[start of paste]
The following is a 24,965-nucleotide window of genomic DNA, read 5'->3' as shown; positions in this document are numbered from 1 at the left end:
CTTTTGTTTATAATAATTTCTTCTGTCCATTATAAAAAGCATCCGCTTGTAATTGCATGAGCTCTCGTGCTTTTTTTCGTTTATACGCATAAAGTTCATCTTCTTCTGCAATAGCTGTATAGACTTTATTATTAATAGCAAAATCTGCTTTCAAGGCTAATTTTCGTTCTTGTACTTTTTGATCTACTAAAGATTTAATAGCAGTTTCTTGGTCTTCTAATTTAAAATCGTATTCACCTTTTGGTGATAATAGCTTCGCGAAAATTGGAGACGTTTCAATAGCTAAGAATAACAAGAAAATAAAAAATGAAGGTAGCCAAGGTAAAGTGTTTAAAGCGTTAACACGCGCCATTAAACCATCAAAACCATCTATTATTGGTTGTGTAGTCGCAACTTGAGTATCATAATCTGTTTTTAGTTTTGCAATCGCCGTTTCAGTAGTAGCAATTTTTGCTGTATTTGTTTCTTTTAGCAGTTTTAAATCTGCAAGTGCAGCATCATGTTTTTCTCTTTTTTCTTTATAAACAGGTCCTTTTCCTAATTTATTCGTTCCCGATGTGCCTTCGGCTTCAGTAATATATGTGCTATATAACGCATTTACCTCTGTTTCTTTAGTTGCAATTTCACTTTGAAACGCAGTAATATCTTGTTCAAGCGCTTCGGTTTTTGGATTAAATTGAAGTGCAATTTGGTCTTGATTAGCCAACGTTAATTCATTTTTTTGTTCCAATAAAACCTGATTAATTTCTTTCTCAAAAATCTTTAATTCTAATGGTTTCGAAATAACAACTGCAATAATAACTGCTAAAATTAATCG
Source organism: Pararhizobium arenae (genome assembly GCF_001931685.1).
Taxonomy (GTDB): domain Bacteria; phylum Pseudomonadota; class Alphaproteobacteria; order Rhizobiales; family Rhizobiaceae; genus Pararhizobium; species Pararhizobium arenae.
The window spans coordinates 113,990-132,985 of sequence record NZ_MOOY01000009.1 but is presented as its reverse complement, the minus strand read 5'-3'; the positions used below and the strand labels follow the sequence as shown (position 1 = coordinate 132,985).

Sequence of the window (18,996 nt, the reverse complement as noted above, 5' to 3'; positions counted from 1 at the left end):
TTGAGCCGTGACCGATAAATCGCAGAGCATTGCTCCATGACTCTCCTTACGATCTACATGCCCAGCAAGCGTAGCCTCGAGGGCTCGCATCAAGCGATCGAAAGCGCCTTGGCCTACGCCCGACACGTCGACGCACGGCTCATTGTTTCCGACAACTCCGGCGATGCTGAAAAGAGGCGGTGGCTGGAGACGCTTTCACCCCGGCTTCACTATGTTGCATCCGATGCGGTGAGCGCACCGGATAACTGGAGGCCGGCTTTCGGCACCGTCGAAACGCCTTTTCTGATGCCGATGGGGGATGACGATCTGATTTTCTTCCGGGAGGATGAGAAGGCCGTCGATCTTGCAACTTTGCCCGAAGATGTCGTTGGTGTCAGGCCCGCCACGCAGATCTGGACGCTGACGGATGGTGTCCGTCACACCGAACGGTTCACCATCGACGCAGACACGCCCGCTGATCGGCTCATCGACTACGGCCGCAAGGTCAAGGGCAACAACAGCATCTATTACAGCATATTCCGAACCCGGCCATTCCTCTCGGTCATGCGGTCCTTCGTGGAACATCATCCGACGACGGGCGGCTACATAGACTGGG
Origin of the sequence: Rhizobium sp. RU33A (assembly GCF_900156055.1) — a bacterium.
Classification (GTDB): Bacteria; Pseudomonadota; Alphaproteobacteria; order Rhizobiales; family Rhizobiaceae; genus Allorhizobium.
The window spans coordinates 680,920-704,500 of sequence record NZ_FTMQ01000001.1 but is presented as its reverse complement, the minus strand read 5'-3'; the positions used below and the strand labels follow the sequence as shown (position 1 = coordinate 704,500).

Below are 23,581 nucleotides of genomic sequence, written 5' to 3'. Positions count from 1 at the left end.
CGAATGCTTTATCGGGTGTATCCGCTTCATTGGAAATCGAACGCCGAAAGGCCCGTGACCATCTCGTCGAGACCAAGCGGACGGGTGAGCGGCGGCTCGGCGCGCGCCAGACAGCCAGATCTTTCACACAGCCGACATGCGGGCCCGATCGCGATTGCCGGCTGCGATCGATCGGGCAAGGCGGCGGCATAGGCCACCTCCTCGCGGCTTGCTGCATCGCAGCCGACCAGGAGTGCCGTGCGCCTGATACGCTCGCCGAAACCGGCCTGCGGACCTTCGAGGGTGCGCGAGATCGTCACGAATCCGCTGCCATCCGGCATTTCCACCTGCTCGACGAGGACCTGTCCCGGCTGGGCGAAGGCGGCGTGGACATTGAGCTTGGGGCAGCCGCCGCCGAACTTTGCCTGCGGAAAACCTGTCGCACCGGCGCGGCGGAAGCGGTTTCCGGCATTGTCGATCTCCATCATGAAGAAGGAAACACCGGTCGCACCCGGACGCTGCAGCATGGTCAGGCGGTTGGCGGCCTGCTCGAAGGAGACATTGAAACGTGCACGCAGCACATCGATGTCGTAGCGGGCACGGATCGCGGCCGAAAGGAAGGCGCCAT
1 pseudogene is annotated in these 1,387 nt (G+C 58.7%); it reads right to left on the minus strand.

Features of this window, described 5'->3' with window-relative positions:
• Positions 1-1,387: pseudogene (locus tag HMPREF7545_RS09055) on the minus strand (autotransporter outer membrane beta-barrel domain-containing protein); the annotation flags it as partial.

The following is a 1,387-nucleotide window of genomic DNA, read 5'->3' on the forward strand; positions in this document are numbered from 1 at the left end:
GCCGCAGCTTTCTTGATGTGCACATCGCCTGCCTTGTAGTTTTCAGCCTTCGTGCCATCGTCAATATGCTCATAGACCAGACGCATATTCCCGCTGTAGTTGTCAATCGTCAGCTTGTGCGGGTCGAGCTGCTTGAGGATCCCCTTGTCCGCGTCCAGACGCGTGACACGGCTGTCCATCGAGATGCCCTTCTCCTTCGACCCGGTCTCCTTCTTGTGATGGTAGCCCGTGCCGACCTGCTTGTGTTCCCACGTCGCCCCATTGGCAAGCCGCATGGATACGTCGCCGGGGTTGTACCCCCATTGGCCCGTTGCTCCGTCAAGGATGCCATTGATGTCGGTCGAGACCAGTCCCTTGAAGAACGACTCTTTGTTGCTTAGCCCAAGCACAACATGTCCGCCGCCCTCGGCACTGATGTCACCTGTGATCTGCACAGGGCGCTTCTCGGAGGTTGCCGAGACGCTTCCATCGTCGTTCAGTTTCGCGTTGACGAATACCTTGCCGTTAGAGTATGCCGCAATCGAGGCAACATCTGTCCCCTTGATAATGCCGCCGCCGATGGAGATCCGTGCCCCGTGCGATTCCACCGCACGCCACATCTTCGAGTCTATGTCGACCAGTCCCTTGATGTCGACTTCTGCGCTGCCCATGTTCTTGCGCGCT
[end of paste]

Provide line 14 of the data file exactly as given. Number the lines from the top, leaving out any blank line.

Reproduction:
Features of this window, described 5'->3' with window-relative positions: